- Research article
- Open Access
- Open Peer Review
A survey of knowledge, attitudes and practice of emergency contraception among university students in Cameroon
© Kongnyuy et al; licensee BioMed Central Ltd. 2007
- Received: 20 December 2006
- Accepted: 17 July 2007
- Published: 17 July 2007
Unsafe abortion is a major public health problem in low-and-middle income countries. Young and unmarried women constitute a high risk group for unsafe abortions. It has been estimated that widespread use of emergency contraception may significantly reduce the number of abortion-related morbidity and mortality. The purpose of this study was to evaluate the knowledge, attitudes and experiences on emergency contraceptive pills by the university students in Cameroon in order to develop and refine a national health programme for reducing unwanted pregnancies and their associated morbidity and mortality.
A convenient sample of 700 students of the University of Buea (Cameroon) was selected for the study. Data was collected by a self-administered, anonymous and pre-tested questionnaire.
The response rate was 94.9% (664/700). General level of awareness of emergency contraceptive pills was 63.0% (418/664). However, knowledge of the general features of emergency contraceptive pills was low and misinformation was high among these students. Knowledge differed according to the source of information: informal source was associated with misinformation, while medical and informational sources were associated with better knowledge. Although the students generally had positive attitudes regarding emergency contraceptive pills, up to 65.0% (465/664) believed that emergency contraceptive pills were unsafe. Those with adequate knowledge generally showed favourable attitudes with regards to emergency contraceptive pills (Mann-Whitney U = 2592.5, p = 0.000). Forty-nine students (7.4%) had used emergency contraceptive pills themselves or had a partner who had used them.
Awareness of emergency contraception pills by Cameroonian students is low and the method is still underused. Strategies to promote use of emergency contraception should be focused on spreading accurate information through medical and informational sources, which have been found to be reliable and associated with good knowledge on emergency contraceptive pills.
- Unwanted Pregnancy
- Family Planning Service
- Emergency Contraception
Emergency contraception (EC) is contraception administered after unprotected intercourse to prevent pregnancy. It is also known as "post-coital contraception", and is less effective than regular contraception. EC is intended for occasional or emergency use only and not as a regular contraception. It is associated with a failure rate of 0.2% to 3% . There are various methods of emergency contraception. They include hormonal contraceptive pills (also called morning-after pills), intrauterine contraceptive devices and mifepristone. Formerly, emergency contraceptive pills (ECPs) were thought to be effective only within 72 hours, but recent studies have confirmed that they are effective for up to 120 hours [2, 3]. A Cochrane review concluded that levonorgestrel 1.5 mg (two split doses or a single dose) and low and mid-doses (25–50 mg) of mifepristone were highly effective with an acceptable side-effect profile . A single dose simplifies the use of levonorgestrel for emergency contraception without an increase in side-effects.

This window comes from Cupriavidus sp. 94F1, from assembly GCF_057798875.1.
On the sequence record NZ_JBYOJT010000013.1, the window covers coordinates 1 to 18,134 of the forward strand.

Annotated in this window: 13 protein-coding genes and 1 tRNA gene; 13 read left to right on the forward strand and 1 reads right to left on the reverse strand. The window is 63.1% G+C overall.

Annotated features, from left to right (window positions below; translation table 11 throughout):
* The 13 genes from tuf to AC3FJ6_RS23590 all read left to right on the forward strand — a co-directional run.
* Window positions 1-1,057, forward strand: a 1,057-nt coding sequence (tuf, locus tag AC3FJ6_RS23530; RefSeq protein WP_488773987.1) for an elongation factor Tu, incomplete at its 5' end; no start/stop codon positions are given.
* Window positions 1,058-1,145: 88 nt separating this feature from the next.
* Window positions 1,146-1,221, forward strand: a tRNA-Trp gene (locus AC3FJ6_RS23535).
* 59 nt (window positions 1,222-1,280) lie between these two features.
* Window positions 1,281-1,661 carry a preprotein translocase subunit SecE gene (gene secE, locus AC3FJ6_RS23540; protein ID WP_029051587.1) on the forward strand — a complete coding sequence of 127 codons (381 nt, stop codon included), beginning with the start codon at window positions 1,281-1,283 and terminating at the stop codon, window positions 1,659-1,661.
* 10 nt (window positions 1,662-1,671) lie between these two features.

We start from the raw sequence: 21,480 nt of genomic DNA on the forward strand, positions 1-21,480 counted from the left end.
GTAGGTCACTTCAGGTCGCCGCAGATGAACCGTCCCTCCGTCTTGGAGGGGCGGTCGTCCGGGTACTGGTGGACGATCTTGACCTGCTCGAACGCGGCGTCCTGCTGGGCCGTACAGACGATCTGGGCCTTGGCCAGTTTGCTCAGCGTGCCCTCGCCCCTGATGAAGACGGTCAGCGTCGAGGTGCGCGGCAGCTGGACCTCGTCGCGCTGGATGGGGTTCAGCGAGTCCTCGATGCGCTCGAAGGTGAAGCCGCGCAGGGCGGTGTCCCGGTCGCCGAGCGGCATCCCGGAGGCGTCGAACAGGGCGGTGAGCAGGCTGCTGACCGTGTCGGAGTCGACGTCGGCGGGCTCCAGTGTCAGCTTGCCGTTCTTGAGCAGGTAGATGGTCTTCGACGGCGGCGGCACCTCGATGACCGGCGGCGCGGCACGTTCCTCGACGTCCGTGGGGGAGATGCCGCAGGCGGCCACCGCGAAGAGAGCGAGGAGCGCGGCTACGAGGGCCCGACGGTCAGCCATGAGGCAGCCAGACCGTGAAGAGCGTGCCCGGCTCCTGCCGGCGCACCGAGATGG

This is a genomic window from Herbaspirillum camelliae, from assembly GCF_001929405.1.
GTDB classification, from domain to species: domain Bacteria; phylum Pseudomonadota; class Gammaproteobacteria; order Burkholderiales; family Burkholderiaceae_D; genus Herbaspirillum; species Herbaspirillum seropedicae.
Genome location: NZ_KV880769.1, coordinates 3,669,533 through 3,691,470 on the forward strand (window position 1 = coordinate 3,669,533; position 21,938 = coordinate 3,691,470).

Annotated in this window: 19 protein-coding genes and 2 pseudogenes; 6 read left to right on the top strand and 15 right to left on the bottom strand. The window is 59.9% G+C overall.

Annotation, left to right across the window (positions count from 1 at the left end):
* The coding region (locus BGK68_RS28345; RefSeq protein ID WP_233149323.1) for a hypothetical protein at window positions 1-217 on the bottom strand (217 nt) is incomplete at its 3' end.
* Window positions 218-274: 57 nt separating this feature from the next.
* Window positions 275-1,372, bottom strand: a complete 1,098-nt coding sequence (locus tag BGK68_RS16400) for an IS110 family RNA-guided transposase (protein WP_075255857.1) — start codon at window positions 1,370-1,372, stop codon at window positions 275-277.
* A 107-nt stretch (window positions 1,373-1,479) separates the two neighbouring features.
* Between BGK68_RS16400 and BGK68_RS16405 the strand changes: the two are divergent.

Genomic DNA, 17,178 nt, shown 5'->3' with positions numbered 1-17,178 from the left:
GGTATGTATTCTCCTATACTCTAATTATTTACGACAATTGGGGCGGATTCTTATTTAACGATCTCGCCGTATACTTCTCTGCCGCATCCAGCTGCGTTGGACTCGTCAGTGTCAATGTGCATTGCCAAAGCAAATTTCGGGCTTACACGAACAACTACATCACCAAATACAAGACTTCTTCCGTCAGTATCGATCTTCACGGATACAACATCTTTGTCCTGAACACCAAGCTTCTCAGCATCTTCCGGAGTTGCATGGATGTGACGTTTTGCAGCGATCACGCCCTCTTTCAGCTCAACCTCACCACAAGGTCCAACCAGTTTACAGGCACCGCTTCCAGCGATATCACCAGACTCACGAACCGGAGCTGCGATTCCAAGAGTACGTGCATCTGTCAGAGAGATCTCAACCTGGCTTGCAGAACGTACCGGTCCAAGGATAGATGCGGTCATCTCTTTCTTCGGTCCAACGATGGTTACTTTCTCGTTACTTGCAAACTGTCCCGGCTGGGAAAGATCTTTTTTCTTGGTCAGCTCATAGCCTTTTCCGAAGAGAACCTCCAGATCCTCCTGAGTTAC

Situations of unprotected intercourse that demand the use of emergency contraception include failure of barrier methods such as slippage, breakage or misuse of condom, sexual assaults, failed coitus interruptus, two or more consecutive missed oral contraceptive pills, or simply because intercourse was unexpected and therefore contraception had not been used . Although emergency contraception has been available in many countries for the last three decades, it remains relatively unknown and underused in those countries .
The World Health Organization estimates that 84 million unwanted pregnancies occur annually worldwide . Averagely, 46 million abortions take place every year, out of which 20 million are performed under unsafe conditions [6, 7]. Seventy thousand women die yearly as a consequence of unsafe abortion, while five million suffer permanent or temporary disability [6–9]. Approximately 13% of pregnancy-related mortality worldwide is due to unsafe abortions and the majority of these deaths (and morbidity) occur in low-and-middle income countries . An important proportion of maternal deaths worldwide is attributable to induced unsafe abortion: Asia (20–25%), Africa (30–50%) and Russia (25–30%) [10, 11].
The consequences of unplanned pregnancies in Cameroon are multiple. They include discontinuation of school, unsafe illegal abortions and their risk of very serious morbidity and mortality. Abortion is not legalized in Cameroon and therefore the exact number of abortion cases is not known . In 2000, the estimated maternal mortality ratio attributed to unsafe abortion in Cameroon was 90 to 100,000 live births . Unsafe abortion is responsible for 27.4% to 34.6% of maternal deaths in Cameroon [14–16]. The most affected groups are students, single and nulliparous young girls [15, 16]. It has been estimated that widespread use of emergency contraception may reduce the number of abortions in the United States by more than 1 million annually . Therefore, emergency contraception could be a potential strategy to reduce the incidence of unwanted pregnancies and unsafe abortions in Cameroon.